Hon. William F. Cox, postmaster at Ste. Genevieve, a native of Madison County, Mo., was born October 1, 1832, and is the son of Caleb and Louisa (Heins) Cox, natives of Virginia and Pennsylvania, respectively. They were married in New Orleans, and about the year 1820 they went to St. Louis, where Mr. Cox engaged in mercantile pursuits. About 1822 they removed to Fredericktown, and again engaged in merchandising. Here Mr. Cox died in 1852. William F. Cox remained with his parents until of age. He received a good public school education, and in 1852 engaged in clerking in New Orleans, which occupation he followed for some time. After the death of his father, he assumed control of the business which he conducted until 1861. Previous to this, in November, 1858, he married Miss Emily M. Janis, a native of Fredericktown, Mo., who bore him one child, a daughter, named Mary C. In 1863 Mr. Cox removed to Ste. Genevieve, and engaged in merchandising with Mr. Janis, under the firm name of Janis & Cox. This continued until 1874. In that year Mr. Cox was elected to the State Legislature, and was re-elected in 1879 and 1881. January 1, 1887, he was appointed postmaster at Ste. Genevieve. Eleven years previous to this he served as public administrator of the county, and also acted as county treasurer of the board of public education of the city of Ste. Genevieve, and is highly respected and widely known. He and family are members of the Catholic Church.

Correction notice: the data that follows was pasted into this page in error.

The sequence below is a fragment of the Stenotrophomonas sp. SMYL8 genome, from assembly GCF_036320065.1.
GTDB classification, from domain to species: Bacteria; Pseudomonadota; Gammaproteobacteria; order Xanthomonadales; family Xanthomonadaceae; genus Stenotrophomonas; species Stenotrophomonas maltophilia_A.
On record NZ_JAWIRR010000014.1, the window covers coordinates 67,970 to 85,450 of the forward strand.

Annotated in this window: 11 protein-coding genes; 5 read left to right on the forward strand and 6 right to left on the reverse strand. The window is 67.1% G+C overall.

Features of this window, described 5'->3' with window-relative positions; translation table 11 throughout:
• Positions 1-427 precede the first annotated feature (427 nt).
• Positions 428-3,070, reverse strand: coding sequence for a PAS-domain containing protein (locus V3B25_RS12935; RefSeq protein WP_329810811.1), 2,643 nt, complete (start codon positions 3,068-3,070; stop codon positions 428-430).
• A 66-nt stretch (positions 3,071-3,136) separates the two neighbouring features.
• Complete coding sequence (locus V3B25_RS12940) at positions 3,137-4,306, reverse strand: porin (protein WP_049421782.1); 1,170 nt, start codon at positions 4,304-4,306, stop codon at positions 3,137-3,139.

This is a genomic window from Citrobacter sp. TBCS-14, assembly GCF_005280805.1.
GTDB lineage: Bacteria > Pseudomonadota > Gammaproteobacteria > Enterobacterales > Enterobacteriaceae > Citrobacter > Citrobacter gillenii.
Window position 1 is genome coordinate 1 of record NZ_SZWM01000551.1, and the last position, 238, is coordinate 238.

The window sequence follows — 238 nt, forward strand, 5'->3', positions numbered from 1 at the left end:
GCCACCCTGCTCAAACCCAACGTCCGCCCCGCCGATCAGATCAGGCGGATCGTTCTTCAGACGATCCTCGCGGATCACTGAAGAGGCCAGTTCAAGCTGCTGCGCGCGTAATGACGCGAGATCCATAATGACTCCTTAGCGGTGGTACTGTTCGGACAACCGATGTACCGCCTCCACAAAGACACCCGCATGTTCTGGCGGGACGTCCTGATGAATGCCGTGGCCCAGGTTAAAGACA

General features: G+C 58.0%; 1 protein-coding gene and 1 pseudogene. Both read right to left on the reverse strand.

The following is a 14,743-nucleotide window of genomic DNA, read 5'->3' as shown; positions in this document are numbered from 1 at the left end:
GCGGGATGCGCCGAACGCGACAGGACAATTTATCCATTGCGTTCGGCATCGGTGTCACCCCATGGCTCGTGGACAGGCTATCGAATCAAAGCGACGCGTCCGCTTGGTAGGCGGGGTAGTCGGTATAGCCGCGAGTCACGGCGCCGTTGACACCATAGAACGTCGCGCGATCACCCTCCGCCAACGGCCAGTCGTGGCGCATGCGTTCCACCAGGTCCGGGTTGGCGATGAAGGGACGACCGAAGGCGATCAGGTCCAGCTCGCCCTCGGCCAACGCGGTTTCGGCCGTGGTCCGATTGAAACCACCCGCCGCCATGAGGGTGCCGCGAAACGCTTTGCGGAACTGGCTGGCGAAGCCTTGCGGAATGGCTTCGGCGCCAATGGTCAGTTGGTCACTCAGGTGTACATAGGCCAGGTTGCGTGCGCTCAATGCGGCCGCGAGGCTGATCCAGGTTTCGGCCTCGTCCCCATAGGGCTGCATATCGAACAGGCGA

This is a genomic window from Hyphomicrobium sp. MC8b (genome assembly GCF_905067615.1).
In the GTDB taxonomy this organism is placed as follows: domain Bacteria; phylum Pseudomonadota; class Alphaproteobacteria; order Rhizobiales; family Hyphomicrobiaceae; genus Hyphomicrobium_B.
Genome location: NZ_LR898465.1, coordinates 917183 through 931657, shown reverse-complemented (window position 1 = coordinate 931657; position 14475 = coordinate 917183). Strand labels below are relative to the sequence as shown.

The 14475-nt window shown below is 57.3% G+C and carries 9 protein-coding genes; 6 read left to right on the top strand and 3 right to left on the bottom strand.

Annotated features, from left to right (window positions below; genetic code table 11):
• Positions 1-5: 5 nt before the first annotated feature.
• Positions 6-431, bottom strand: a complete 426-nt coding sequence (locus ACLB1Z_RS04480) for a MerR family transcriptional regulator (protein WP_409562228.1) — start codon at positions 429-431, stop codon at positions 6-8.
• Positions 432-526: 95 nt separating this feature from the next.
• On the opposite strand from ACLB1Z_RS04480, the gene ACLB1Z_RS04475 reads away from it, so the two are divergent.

Source: History of Southeast Missouri (1888). Transcribed by Kim Mohler.